Because I am an employment attorney and mediator with experience as a human resources and employee relations supervisor, employers often ask me about combatting sex discrimination and sexual harassment in their workplaces. Some do not yet know I also filed a sexual harassment and sex (gender) discrimination case against a former employer. It was an eye-opening and painful experience that has changed my indignant, one-sided view of these cases.
Gender discrimination is a serious problem that needs attention, but I now prefer not to use war language when dealing with workplace issues. It invites a defensive and hostile approach, rather than the collaborative focus on results that most of us truly want. This is possibly why we are seeing men dismiss stories about gender inequality, harassment, and discrimination or taking drastic measures to insulate themselves from potential claims. We don’t want to alienate them or for them to stop mentoring us. We don’t really want them to fear us. We want to be acknowledged for our credentials, respected as equals, and given the same opportunities as similarly situated men.
Let’s have more productive conversations, not verbal wars.
Here are some actions both employers and employees can take to reduce gender discrimination in the workplace. This must be a team effort to make the workplace better for everyone, not a mandate simply to avoid lawsuits.
- Make it easy to report concerns. Having a reporting process with a quick workflow is important, but it’s even more important to ensure concerns are taken seriously—balancing the rights of everyone involved. Zero tolerance policies are discouraged by the Equal Employment Opportunity Commission (“EEOC”) because they invite errors and might discourage people from reporting incidents. Despite the harm they have suffered, employees might fear they will cause someone greater harm (e.g., job loss) than the harm done to them. Thus, they might keep quiet about hostile work environments that cause your best employees to stop doing great work or to leave. When you welcome candid conversations and commit to unbiased investigations (possibly by outside vendors), you will have more opportunities to resolve conflicts that might otherwise land you in court.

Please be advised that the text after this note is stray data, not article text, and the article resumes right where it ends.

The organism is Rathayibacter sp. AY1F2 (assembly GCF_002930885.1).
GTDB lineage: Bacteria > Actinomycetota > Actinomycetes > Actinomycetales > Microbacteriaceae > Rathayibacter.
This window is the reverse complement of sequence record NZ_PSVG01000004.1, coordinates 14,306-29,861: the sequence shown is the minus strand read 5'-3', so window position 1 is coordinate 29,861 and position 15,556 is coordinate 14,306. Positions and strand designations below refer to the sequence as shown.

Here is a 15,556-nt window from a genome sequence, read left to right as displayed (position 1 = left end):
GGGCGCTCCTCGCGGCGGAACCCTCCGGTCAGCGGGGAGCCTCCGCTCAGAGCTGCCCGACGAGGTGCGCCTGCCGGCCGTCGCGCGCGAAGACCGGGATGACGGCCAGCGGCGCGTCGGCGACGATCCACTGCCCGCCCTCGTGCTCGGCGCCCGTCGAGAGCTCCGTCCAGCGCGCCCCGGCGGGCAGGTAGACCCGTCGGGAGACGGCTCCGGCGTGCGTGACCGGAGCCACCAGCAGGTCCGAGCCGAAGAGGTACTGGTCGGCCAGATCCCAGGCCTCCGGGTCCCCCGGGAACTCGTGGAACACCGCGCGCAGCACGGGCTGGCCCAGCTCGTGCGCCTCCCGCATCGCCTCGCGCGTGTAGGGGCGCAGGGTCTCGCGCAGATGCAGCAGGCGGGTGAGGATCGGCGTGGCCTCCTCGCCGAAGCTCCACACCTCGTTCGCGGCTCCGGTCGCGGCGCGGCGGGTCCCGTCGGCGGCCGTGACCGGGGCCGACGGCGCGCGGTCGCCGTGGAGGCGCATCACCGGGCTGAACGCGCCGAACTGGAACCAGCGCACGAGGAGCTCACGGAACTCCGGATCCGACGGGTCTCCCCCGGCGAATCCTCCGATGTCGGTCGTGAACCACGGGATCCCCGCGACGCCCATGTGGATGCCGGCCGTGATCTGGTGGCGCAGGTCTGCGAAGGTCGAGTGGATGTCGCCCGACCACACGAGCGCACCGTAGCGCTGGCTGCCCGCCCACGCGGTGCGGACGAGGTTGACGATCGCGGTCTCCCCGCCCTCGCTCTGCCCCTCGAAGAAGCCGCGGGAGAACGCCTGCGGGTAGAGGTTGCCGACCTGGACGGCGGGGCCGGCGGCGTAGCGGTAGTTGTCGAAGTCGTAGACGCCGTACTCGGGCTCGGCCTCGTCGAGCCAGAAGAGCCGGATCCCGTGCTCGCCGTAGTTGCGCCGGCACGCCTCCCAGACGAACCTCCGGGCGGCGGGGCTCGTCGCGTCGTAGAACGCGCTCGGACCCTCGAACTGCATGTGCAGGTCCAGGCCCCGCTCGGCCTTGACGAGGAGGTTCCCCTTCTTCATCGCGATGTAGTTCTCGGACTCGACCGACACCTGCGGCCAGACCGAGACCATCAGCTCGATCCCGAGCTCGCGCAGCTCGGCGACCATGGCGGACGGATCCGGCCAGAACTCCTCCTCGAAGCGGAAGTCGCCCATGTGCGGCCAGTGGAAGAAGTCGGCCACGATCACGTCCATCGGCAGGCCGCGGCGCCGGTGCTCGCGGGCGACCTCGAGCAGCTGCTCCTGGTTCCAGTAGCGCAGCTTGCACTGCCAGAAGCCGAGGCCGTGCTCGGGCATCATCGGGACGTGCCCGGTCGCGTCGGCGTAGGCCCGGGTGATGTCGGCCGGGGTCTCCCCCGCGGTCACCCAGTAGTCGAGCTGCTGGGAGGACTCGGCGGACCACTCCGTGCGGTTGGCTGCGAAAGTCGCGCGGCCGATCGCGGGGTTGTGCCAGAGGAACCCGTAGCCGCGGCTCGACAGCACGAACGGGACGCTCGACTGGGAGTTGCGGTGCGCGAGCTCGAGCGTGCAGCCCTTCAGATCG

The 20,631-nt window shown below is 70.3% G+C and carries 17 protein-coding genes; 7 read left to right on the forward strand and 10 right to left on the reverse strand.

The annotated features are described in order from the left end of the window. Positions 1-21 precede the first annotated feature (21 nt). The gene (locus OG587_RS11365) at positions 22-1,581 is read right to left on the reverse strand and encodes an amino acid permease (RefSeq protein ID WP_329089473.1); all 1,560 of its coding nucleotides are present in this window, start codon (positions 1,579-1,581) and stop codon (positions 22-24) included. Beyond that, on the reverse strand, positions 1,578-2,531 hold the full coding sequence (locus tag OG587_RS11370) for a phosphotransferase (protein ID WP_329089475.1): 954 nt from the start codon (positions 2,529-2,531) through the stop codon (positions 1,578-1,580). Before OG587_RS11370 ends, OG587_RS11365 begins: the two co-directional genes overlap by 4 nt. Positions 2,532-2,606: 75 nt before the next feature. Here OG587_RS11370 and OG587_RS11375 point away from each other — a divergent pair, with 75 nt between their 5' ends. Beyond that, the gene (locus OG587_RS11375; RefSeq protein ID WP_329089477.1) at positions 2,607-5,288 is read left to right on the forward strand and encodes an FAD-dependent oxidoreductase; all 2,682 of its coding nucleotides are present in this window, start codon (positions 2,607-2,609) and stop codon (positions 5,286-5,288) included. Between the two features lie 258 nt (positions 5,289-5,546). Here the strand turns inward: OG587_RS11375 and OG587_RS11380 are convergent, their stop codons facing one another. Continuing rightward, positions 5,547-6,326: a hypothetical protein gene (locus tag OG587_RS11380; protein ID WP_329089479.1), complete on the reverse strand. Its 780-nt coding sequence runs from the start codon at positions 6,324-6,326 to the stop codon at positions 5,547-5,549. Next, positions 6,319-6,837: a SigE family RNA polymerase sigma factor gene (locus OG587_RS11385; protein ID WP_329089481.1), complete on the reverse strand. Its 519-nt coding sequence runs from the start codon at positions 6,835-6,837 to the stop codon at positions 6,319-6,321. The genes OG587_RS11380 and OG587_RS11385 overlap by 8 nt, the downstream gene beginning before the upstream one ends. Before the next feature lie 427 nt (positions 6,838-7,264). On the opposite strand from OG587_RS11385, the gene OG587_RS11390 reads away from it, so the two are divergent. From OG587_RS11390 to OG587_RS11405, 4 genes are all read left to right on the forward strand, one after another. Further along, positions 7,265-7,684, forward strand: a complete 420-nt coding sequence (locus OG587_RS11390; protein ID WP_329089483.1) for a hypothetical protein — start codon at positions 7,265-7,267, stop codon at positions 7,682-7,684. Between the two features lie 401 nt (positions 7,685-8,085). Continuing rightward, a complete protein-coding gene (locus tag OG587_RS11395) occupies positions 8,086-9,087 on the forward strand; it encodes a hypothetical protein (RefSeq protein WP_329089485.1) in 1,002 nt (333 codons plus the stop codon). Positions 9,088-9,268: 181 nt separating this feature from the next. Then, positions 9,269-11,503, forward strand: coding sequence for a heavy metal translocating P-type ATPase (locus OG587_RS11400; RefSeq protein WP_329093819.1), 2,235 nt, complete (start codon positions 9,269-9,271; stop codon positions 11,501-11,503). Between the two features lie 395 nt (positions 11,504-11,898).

- Address inappropriate behaviors quickly, professionally, and consistently. It can be uncomfortable to tell the client to stop hitting on your assistant or your co-worker not to stereotype all people of certain genders or gender identities. But when you think of this as an opportunity to create a great workplace, rather than another limitation on fun while you’re at work, it becomes easier. You will also improve with practice. So, practice at work, at home, and with your friends—in compassionate ways that avoid blaming and shaming, whenever possible. The goal is to stop the behavior, not destroy someone who is still willing to learn. Of course, once an employee shows an unwillingness to learn and change behaviors–especially when they refuse– you must take stronger action, including termination or formal complaints and lawsuits. Regardless of how much money you think a sexual harasser brings your business, it only takes one strong claim to wipe all that out.
- Do more than the mandatory training. Your state, city, or local government might require certain training to help you reduce gender discrimination in your workplace. But this is the minimum standard. Also, it is meant to help not burden you. Do what’s required and reinforce the training ongoingly. Offer it more than once per year. Share stories you read in the news and explain how concerns can be handled better in your workplace. Talk to the people in your life who have experienced gender discrimination and listen to the full impact. Take advantage of online training, books, human resources magazines, and events discussing gender equality. You don’t have to buy a pussy hat, join a Women’s March, or walk in a Gay Pride Parade, but you can challenge yourself to understand the issues more deeply, if only to comply with the law and avoid lawsuits. At least it’s a start.
Need to train your workforce?
Nance L. Schick, Esq., is an employment attorney, ethno-religious mediator, conflict resolution coach, and diversity trainer based in New York City. Her goal is to keep managers and small business owners out of court and build their conflict resolution skills–so everyone has a better work experience. She is creator of the Third Ear Conflict Resolution process, author of DIY Conflict Resolution, and an award-winning entrepreneur acknowledged by Super Lawyers (ADR, 2018, 2019 & 2020), the New York Economic Development Corporation/B-Labs (Finalist, Best for NYC 2015 & 2016), U.S. Chamber of Commerce (2015 Blue Ribbon Small Business), and Enterprising Women Magazine (Honorable Mention, 2014 Woman of the Year awards).